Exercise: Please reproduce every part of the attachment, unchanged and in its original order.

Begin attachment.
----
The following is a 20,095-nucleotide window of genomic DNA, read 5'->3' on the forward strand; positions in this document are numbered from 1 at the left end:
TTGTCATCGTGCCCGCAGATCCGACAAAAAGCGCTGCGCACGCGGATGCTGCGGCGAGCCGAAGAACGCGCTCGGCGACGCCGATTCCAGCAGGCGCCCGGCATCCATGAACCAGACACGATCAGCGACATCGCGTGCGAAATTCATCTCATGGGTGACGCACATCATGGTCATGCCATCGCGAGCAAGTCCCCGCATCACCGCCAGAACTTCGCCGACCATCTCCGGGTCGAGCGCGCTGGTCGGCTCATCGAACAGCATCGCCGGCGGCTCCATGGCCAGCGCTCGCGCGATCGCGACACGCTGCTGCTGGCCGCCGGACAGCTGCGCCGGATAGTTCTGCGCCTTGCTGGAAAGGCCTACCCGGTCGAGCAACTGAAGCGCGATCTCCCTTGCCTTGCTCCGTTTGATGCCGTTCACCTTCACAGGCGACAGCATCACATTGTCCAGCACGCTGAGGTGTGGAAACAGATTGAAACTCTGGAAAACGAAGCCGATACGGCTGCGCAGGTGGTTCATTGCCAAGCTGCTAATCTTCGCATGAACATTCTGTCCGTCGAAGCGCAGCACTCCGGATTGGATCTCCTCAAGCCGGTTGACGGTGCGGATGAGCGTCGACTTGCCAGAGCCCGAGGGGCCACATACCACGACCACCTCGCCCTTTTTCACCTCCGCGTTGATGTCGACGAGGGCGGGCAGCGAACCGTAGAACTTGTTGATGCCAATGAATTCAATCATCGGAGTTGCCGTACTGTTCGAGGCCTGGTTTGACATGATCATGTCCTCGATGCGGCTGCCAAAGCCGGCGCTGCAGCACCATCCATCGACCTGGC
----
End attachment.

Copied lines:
The following is a 20,095-nucleotide window of genomic DNA, read 5'->3' on the forward strand; positions in this document are numbered from 1 at the left end:
TTGTCATCGTGCCCGCAGATCCGACAAAAAGCGCTGCGCACGCGGATGCTGCGGCGAGCCGAAGAACGCGCTCGGCGACGCCGATTCCAGCAGGCGCCCGGCATCCATGAACCAGACACGATCAGCGACATCGCGTGCGAAATTCATCTCATGGGTGACGCACATCATGGTCATGCCATCGCGAGCAAGTCCCCGCATCACCGCCAGAACTTCGCCGACCATCTCCGGGTCGAGCGCGCTGGTCGGCTCATCGAACAGCATCGCCGGCGGCTCCATGGCCAGCGCTCGCGCGATCGCGACACGCTGCTGCTGGCCGCCGGACAGCTGCGCCGGATAGTTCTGCGCCTTGCTGGAAAGGCCTACCCGGTCGAGCAACTGAAGCGCGATCTCCCTTGCCTTGCTCCGTTTGATGCCGTTCACCTTCACAGGCGACAGCATCACATTGTCCAGCACGCTGAGGTGTGGAAACAGATTGAAACTCTGGAAAACGAAGCCGATACGGCTGCGCAGGTGGTTCATTGCCAAGCTGCTAATCTTCGCATGAACATTCTGTCCGTCGAAGCGCAGCACTCCGGATTGGATCTCCTCAAGCCGGTTGACGGTGCGGATGAGCGTCGACTTGCCAGAGCCCGAGGGGCCACATACCACGACCACCTCGCCCTTTTTCACCTCCGCGTTGATGTCGACGAGGGCGGGCAGCGAACCGTAGAACTTGTTGATGCCAATGAATTCAATCATCGGAGTTGCCGTACTGTTCGAGGCCTGGTTTGACATGATCATGTCCTCGATGCGGCTGCCAAAGCCGGCGCTGCAGCACCATCCATCGACCTGGC